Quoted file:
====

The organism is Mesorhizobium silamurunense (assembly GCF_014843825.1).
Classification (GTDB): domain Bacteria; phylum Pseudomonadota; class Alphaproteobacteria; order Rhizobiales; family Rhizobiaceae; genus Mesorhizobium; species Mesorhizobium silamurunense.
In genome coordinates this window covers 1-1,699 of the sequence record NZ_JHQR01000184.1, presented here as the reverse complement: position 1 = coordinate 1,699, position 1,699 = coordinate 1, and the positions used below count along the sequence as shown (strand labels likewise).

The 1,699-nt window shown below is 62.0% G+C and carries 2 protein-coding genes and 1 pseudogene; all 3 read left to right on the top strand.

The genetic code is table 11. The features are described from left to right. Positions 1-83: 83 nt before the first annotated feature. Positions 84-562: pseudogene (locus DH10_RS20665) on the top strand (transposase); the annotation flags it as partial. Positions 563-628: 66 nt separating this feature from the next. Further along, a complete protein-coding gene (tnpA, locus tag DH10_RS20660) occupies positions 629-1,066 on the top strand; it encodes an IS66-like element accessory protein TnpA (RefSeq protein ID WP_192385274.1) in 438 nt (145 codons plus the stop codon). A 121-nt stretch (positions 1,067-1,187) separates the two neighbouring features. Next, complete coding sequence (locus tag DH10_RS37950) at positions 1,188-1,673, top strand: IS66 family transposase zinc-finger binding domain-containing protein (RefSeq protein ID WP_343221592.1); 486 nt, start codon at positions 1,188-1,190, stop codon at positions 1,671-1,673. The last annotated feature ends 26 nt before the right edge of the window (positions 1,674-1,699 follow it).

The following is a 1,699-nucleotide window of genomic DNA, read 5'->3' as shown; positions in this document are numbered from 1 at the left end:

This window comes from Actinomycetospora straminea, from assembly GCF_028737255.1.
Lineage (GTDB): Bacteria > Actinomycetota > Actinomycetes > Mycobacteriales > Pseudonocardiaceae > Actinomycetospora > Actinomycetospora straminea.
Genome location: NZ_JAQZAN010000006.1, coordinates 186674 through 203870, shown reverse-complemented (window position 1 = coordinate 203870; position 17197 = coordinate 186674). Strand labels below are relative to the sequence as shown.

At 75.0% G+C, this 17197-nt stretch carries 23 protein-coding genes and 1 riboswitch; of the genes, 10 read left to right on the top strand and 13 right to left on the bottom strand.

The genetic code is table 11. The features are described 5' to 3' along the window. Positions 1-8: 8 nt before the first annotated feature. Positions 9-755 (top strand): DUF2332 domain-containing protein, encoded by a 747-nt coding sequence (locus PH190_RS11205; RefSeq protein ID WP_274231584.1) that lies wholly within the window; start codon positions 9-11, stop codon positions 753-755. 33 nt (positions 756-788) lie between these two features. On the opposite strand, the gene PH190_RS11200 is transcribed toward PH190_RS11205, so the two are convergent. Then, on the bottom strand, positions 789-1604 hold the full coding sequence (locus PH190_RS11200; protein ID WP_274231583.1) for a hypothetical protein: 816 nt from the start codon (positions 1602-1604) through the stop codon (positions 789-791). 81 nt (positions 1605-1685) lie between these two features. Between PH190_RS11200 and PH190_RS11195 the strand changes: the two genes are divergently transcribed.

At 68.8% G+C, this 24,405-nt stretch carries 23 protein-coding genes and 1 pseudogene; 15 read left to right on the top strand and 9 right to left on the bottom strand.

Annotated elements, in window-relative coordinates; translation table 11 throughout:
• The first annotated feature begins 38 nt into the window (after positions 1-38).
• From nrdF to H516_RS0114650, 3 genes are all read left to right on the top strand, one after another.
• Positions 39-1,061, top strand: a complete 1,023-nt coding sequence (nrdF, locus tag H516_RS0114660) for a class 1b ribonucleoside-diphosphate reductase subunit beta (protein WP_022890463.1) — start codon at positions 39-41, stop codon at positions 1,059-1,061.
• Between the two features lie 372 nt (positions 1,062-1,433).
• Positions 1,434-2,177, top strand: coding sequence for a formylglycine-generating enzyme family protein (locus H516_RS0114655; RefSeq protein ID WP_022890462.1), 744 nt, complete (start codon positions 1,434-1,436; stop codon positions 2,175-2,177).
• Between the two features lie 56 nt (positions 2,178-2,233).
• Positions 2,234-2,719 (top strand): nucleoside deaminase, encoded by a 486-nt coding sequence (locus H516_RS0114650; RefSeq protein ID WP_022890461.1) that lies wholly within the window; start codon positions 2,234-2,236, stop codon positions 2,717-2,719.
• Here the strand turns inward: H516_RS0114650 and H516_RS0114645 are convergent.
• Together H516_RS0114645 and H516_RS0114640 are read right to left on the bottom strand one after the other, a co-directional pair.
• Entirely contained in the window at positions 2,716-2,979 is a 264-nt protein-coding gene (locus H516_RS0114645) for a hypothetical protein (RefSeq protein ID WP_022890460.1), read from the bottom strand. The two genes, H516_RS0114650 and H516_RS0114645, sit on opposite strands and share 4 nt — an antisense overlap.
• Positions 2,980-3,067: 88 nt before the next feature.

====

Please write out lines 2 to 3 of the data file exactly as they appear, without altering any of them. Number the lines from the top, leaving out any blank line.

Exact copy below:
Classification (GTDB): domain Bacteria; phylum Pseudomonadota; class Alphaproteobacteria; order Rhizobiales; family Rhizobiaceae; genus Mesorhizobium; species Mesorhizobium silamurunense.
In genome coordinates this window covers 1-1,699 of the sequence record NZ_JHQR01000184.1, presented here as the reverse complement: position 1 = coordinate 1,699, position 1,699 = coordinate 1, and the positions used below count along the sequence as shown (strand labels likewise).